Weekend Read 26 March 2022

Weekend Read 26 March 2022

Hello and before anything else, I will just tell you that I am going to have a rant in a minute, but it’s a rant with a purpose and the purpose is based upon a historical directive (2011) from the FDA about eyelash and eyebrow growth enhancing products. On from that, we will be taking a look at all the latest news and feedback, together with the unexpected resurrection of a product which was created in 1889.  So let us begin.

If I may, I would like to go back over a decade ago.  I was in LA and a certain eyelash enhancing product was being marketed with big claims about its ability to help grow eyelashes.  The beauty industry was very different then because it would often take some time before ‘trends’ would translate in the UK.  So because I rather enjoy being ahead of the crowd, I came back clutching a handful of said product and doled them out for testing.  And that’s where the problem started.  Without exception we all experienced side-effects, which included itching skin around the eye area and blood-shot eyes. 

Something was very wrong and that was the beginning of an investigation followed by a campaign led by Sarah Stacey, in her then-role as Health Editor of YOU magazine.  And I joined in. 

In 2013, the Swedish Medical Products Agency took decisive action, revealing the nine eyelash growth serums, sold as over-the-counter (OTC) cosmetic products, that contained synthetic prostaglandin hormone compounds and banning their sale. Many other countries have followed over the last decade, but the UK hasn't.  Yet

Those synthetic prostaglandins were very similar in action and effect to one called bimatoprost, which had started off as a drug for glaucoma, called Lumigan. Launched in 2001 by the pharmaceutical company Allergan, it had a surprising and desirable side effect: users found their eyelashes grew longer, thicker and darker.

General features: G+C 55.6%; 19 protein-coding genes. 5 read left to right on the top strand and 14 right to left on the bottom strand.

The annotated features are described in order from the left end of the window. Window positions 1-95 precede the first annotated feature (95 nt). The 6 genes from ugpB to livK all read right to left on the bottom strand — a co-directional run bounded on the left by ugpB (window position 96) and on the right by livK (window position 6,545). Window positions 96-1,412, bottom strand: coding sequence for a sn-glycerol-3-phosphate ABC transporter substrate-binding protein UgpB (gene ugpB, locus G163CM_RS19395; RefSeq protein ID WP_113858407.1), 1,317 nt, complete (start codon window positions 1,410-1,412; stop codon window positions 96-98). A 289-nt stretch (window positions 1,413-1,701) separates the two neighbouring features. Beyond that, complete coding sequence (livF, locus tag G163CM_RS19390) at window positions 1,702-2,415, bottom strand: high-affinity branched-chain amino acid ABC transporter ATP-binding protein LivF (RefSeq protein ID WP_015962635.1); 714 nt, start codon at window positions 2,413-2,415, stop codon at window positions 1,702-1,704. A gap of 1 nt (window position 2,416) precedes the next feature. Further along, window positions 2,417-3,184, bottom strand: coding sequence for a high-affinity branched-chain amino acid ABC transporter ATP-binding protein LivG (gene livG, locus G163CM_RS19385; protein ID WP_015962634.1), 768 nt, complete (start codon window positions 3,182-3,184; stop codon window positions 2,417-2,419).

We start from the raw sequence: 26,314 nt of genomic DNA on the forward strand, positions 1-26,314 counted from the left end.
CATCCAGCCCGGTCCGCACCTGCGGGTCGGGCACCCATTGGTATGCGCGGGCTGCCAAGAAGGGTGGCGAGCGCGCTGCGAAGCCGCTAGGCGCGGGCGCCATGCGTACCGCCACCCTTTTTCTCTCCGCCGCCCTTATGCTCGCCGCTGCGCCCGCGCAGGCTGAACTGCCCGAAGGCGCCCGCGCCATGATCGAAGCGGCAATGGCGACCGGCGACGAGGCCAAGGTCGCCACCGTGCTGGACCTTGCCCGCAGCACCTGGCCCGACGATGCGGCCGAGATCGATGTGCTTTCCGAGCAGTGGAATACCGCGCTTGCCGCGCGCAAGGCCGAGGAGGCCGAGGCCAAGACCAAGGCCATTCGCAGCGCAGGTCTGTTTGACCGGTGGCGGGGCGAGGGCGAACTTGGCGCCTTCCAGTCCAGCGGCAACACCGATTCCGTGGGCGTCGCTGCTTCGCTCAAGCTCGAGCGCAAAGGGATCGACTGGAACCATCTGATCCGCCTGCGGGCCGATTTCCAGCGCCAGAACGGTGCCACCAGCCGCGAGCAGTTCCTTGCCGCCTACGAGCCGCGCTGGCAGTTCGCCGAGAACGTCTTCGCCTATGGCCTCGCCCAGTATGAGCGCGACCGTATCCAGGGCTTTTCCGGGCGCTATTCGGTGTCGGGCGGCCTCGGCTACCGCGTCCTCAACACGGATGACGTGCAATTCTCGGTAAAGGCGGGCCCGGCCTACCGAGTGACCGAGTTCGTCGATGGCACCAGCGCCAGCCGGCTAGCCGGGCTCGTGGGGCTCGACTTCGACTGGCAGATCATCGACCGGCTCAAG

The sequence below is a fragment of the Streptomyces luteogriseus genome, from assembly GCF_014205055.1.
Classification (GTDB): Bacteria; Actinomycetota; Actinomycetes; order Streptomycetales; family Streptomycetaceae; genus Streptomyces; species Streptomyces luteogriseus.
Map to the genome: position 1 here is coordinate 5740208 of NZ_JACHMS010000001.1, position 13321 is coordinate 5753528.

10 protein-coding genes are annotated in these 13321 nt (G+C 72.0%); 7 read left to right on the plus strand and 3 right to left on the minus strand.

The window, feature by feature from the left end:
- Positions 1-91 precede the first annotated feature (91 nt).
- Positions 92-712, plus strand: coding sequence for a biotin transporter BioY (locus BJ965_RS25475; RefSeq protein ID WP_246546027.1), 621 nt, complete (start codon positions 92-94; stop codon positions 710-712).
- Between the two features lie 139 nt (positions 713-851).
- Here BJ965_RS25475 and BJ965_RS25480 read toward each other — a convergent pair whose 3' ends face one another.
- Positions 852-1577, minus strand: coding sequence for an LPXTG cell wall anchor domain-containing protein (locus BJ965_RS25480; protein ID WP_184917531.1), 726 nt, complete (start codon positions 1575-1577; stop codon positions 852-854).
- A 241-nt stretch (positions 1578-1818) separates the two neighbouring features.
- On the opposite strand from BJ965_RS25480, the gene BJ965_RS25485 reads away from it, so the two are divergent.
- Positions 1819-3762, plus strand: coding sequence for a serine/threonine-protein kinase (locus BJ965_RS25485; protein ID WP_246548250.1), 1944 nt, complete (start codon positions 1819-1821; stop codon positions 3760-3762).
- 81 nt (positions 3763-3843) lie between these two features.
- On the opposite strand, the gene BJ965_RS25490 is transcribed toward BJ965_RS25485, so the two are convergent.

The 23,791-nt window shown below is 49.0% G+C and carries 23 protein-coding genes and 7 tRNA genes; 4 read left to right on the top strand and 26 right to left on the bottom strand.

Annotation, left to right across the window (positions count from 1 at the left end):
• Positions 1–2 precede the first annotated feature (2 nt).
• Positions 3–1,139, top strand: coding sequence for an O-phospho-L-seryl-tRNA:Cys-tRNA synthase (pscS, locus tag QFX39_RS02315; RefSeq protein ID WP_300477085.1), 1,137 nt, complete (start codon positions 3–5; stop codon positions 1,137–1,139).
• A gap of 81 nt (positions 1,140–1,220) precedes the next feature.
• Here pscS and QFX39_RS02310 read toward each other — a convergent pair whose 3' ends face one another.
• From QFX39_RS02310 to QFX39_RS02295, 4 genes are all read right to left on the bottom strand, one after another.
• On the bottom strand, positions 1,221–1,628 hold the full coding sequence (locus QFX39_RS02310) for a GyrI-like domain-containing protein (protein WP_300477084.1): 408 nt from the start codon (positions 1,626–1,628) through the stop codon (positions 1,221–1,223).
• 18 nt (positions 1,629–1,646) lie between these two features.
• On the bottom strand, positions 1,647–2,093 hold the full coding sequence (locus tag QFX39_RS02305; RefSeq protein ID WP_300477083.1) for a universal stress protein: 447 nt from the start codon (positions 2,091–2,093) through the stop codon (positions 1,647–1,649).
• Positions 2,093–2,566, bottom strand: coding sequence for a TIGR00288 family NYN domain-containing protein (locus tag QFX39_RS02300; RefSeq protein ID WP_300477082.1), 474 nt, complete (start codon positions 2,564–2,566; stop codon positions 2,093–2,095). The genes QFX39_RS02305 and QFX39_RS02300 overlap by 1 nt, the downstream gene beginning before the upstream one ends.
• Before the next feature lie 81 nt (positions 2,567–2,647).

In 2008, that same pharmaceutical company, Allergan, launched a prescription product called Latisse, which was approved by the US FDA for the treatment of hypotrichiasis (less than normal hair growth). It was also commonly prescribed for eyelash loss due to chemotherapy, alopecia areata and also trichotillomania, where people pull out hairs, including lashes.

But there was, and is, a problem with bimatoprost and similar synthetic prostaglandin hormone compounds: they have a number of potentially serious side effects including, ironically, lash loss. Because Latisse is a prescription drug (as Lumigan) these are all listed as warnings on the packaging.

Despite the potential side effects, Latisse became one of the most successful pharmaceutical launches ever.  And the beauty industry took note, rolling out its own OTC versions of eyelash growth serums using synthetic hormone compounds. The concern is that these had, and have, the same potential side effects as the bimatoprost in Latisse.  But there is a key difference with these OTC products because cosmetic companies do not have to list the potential side effects of any ingredient, and crucially these OTC products did not, and do not, have to be rigorously tested for safety and/or efficacy because they are regulated as cosmetics and not drugs.

These are just the top-line concerns which I have taken from Sarah’s in-depth article about eyelash growth serums, but with two long-standing class actions in San Francisco alleging that a skincare company failed to disclose the risks associated with their products, things are heating up. You can read the details of those class actions in Sarah’s article, together with a linked report on eyelash-growth cosmetic products in the EU released in February 2022 by the EU Commission Scientific Committee on Consumer Safety (SCCS). 

In her article, Sarah also reports on two new products from a German company called Natucain, founded by German doctor and biochemist, Dr Stefanie Seyda, who is passionate about the convergence of medicine and biochemistry using natural ingredients.